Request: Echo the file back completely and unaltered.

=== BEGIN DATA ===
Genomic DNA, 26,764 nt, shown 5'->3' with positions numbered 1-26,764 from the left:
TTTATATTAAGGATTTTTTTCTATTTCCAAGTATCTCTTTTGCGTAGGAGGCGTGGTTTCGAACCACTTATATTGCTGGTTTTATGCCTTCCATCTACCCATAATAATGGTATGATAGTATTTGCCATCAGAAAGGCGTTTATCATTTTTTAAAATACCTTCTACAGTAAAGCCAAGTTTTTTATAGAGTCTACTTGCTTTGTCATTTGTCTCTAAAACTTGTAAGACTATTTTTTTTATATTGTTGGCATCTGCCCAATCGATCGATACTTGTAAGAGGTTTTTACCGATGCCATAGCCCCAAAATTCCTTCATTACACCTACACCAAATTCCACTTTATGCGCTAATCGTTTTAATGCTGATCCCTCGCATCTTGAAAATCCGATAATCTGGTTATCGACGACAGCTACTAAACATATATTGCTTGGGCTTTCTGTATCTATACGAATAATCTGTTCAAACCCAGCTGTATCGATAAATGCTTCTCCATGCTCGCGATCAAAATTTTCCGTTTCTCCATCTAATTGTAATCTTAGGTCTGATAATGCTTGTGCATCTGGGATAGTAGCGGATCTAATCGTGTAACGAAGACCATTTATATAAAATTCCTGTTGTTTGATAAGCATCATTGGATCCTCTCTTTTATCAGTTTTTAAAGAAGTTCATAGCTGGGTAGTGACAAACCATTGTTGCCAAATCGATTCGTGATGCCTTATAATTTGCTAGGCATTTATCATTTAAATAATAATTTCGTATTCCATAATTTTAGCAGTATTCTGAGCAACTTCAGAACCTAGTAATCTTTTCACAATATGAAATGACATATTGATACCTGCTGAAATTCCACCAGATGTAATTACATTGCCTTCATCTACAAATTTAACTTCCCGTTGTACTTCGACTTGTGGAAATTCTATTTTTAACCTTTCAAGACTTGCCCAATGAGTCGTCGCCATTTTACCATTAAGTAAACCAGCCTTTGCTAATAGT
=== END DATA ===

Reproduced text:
Genomic DNA, 26,764 nt, shown 5'->3' with positions numbered 1-26,764 from the left:
TTTATATTAAGGATTTTTTTCTATTTCCAAGTATCTCTTTTGCGTAGGAGGCGTGGTTTCGAACCACTTATATTGCTGGTTTTATGCCTTCCATCTACCCATAATAATGGTATGATAGTATTTGCCATCAGAAAGGCGTTTATCATTTTTTAAAATACCTTCTACAGTAAAGCCAAGTTTTTTATAGAGTCTACTTGCTTTGTCATTTGTCTCTAAAACTTGTAAGACTATTTTTTTTATATTGTTGGCATCTGCCCAATCGATCGATACTTGTAAGAGGTTTTTACCGATGCCATAGCCCCAAAATTCCTTCATTACACCTACACCAAATTCCACTTTATGCGCTAATCGTTTTAATGCTGATCCCTCGCATCTTGAAAATCCGATAATCTGGTTATCGACGACAGCTACTAAACATATATTGCTTGGGCTTTCTGTATCTATACGAATAATCTGTTCAAACCCAGCTGTATCGATAAATGCTTCTCCATGCTCGCGATCAAAATTTTCCGTTTCTCCATCTAATTGTAATCTTAGGTCTGATAATGCTTGTGCATCTGGGATAGTAGCGGATCTAATCGTGTAACGAAGACCATTTATATAAAATTCCTGTTGTTTGATAAGCATCATTGGATCCTCTCTTTTATCAGTTTTTAAAGAAGTTCATAGCTGGGTAGTGACAAACCATTGTTGCCAAATCGATTCGTGATGCCTTATAATTTGCTAGGCATTTATCATTTAAATAATAATTTCGTATTCCATAATTTTAGCAGTATTCTGAGCAACTTCAGAACCTAGTAATCTTTTCACAATATGAAATGACATATTGATACCTGCTGAAATTCCACCAGATGTAATTACATTGCCTTCATCTACAAATTTAACTTCCCGTTGTACTTCGACTTGTGGAAATTCTATTTTTAACCTTTCAAGACTTGCCCAATGAGTCGTCGCCATTTTACCATTAAGTAAACCAGCCTTTGCTAATAGT